Montana, The Dry Run

Liquid Louie's was fun, but still no match for the impossibly blue horizon

Jun 1, 1999
Outside Magazine
Access and Resources

Mind the speed limit signs along this 280-mile route. At Evergreen, head north on U.S. 2 to Glacier National Park, where you can sign on for a trip down the Middle Fork of the Flathead with the Glacier Raft Company ($71 for a full day; 800-235-6781).

DON'T MISS: Flathead Lake's Painted Rocks, for 200- to 2,000-year-old pictographs visible only from the lake. Charter a boat from Pointer Scenic Cruises (406-837-5617) in Bigfork, $50 per hour.
BEST EATS: Tequila flame prawns at Seasons, a mile south of Seeley Lake.
TOP DIGS: Bigfork's Marina Cay Resort (406-837-5861) has doubles for $59–$185. INFORMATION: Glacier Country, 800-338-5072.

BACK BEFORE IT WAS INCORRECT TO MIX pickups with vodka, a lawyer I called Loophole built his practice running interference for roadhouses all across western Montana. From time to time I'd go along as he circled the Mission Mountains Wilderness Area to touch base with some of these bars, a roundabout we dubbed the Tour of the Montana Wine Country. But when I took the tour again recently, I soberly discovered that not only have most of the water holes dried up, but the geography is so surreal and the diversions so peculiar that stopping for shots of Lewis & Clark at the Bucksnort or Liquid Louie's would have been beside the point.

I started the tour in Missoula and headed north in a heavy traffic of landscape-gawkers. (The bumper stickers that say "Pray for Me: I Drive Highway 93" are not kidding.) When I entered the Flathead Indian Reservation I commenced gorging on the area's cuisine: buffalo burgers, huckleberry shakes, and baskets of fresh, fat cherries. I stopped outside Dixon to look up some old friends, a rancher who raises Oreo cows (white in the middle and black on both ends) and a tractor salesman whose ten-acre crop of cantaloupes every summer makes fools of the critics who say you can't grow melons in a place as frosty as Montana. Then I took a languid cruise around Red Sleep Mountain on the rolling terrain of the National Bison Range. When the biggest bison I'd ever seen lumbered up to my truck, lowered his shaggy head, and fixed his accusing black eyes on mine, I held my breath and slid my burger under the seat.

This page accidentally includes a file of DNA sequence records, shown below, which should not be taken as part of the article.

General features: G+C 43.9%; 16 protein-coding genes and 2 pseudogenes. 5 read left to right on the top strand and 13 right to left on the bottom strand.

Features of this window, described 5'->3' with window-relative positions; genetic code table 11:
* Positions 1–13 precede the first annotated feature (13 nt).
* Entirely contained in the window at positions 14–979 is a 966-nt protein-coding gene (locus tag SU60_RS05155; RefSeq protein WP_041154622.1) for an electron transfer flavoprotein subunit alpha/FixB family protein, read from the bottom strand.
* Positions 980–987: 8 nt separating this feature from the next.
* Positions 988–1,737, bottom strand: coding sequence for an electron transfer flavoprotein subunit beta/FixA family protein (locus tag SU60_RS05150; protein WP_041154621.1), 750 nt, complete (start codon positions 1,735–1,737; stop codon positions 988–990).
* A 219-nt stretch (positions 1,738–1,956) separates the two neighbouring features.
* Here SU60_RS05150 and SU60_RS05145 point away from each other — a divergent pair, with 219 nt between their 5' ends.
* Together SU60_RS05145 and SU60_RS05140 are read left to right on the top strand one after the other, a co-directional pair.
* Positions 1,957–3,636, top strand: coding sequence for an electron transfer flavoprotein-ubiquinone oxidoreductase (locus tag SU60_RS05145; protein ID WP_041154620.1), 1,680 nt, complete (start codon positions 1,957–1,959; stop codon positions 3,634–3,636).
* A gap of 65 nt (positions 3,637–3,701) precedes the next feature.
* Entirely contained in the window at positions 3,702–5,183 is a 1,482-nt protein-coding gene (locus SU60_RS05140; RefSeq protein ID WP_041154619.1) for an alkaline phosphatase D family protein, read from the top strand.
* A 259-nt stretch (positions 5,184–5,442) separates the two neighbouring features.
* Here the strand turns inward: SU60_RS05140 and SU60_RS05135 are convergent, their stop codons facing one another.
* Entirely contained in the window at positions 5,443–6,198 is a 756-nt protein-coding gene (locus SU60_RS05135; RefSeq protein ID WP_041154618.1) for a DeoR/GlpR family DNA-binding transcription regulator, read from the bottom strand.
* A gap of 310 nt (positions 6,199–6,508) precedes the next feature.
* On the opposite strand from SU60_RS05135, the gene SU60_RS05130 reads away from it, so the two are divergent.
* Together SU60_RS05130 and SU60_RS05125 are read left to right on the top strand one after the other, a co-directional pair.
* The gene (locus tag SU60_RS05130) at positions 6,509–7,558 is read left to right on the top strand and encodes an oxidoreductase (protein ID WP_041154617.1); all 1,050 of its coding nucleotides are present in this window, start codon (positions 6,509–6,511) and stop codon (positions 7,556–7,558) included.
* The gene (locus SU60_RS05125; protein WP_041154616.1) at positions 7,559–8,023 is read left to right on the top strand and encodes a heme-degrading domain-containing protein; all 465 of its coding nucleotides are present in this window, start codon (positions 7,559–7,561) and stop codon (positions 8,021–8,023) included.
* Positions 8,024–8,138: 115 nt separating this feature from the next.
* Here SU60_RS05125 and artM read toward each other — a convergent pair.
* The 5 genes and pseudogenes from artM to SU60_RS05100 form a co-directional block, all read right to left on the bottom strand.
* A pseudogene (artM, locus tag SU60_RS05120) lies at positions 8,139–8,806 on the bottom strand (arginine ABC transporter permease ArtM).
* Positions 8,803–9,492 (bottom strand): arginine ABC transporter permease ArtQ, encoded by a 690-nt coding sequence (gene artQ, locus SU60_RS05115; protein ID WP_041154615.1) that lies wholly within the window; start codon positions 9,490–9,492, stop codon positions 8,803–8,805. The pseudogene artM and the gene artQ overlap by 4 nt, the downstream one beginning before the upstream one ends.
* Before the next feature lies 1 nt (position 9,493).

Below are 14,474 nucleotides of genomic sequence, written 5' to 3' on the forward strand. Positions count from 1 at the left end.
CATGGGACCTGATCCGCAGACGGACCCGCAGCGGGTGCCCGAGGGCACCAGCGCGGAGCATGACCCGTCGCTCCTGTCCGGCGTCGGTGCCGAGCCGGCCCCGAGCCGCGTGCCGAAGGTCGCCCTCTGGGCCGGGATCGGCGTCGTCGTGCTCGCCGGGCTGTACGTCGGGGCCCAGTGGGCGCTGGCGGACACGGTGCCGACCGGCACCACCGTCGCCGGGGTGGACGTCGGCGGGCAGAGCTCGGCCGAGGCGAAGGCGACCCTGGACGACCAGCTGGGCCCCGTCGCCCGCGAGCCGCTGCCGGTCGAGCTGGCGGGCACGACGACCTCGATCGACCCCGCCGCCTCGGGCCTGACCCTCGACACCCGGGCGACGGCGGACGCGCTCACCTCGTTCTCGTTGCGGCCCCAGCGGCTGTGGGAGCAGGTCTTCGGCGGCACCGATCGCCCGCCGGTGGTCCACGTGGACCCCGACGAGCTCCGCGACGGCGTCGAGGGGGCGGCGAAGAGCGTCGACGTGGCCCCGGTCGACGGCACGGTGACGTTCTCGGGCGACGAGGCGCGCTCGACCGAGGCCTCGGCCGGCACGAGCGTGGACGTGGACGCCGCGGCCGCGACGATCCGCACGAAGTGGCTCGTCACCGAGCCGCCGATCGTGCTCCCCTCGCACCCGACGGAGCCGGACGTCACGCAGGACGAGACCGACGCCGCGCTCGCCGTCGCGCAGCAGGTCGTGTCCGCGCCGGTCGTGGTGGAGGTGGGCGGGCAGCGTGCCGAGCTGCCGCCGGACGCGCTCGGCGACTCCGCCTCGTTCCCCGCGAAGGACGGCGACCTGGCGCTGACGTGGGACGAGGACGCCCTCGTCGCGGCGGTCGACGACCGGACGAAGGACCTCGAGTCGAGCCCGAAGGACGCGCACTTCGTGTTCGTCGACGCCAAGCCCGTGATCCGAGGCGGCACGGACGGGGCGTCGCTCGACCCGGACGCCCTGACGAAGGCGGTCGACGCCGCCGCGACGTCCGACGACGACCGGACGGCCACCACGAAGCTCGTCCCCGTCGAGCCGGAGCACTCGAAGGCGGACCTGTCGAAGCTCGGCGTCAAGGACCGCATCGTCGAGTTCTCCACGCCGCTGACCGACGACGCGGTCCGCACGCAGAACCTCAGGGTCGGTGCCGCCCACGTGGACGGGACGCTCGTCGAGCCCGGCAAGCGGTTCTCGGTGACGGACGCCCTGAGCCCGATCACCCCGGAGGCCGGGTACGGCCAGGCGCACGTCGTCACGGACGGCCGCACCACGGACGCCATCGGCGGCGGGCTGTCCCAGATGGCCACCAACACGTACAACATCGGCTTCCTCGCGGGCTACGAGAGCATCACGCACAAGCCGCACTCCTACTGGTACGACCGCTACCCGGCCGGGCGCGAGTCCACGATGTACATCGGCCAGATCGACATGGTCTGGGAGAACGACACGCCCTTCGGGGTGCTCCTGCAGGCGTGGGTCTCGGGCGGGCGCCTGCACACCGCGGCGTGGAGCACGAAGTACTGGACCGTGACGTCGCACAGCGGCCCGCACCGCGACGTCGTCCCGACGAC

As I topped the grade before Polson I pulled over and gazed at the panorama before me. The impossible blue of Flathead Lake stretched to the horizon beside the 8,000-foot Missions, which gleamed under their snowpack like a row of shark's teeth. From the shore I could also see Wild Horse Island, a state park with a few summer homes, where people like to watch the bighorn sheep being sheep and the bald eagles terrorizing trout. But the object of my last stay on Wild Horse was a weekend-long poker game ending with some good news and some bad news. The bad news was that I'd lost $100; the good news was that my wallet had fallen out of my jeans when I'd visited the eco-toilet, forcing the winners to crawl under the house and pick through the compost.

The most northerly point on the tour is a little resort town called Bigfork. I stopped there to eat again and to steel myself for the next leg, which used to give me the willies. Every time I've driven through the Swan River Valley, on the back side of the Missions, the sky darkens, the temperature drops, and there's a kind of hush all over the world. Oh, there's a string of pretty little lakes, and I've always seen black bears or gangs of mule deer holding up traffic, but the Swan is the Transylvania of Montana. Maybe it's the isolation or the late springs or the spooky dirt roads or the very private citizens who live in compounds and trailers pulled into a circle. But lots of people like this place. There's even a virtuous mass bicycle trip every spring called the Tour of the Swan River Valley that's a Tour of the Montana Wine Country in reverse.

Still, when I turned right at the Big Blackfoot River and headed for home, the sun suddenly came back on.

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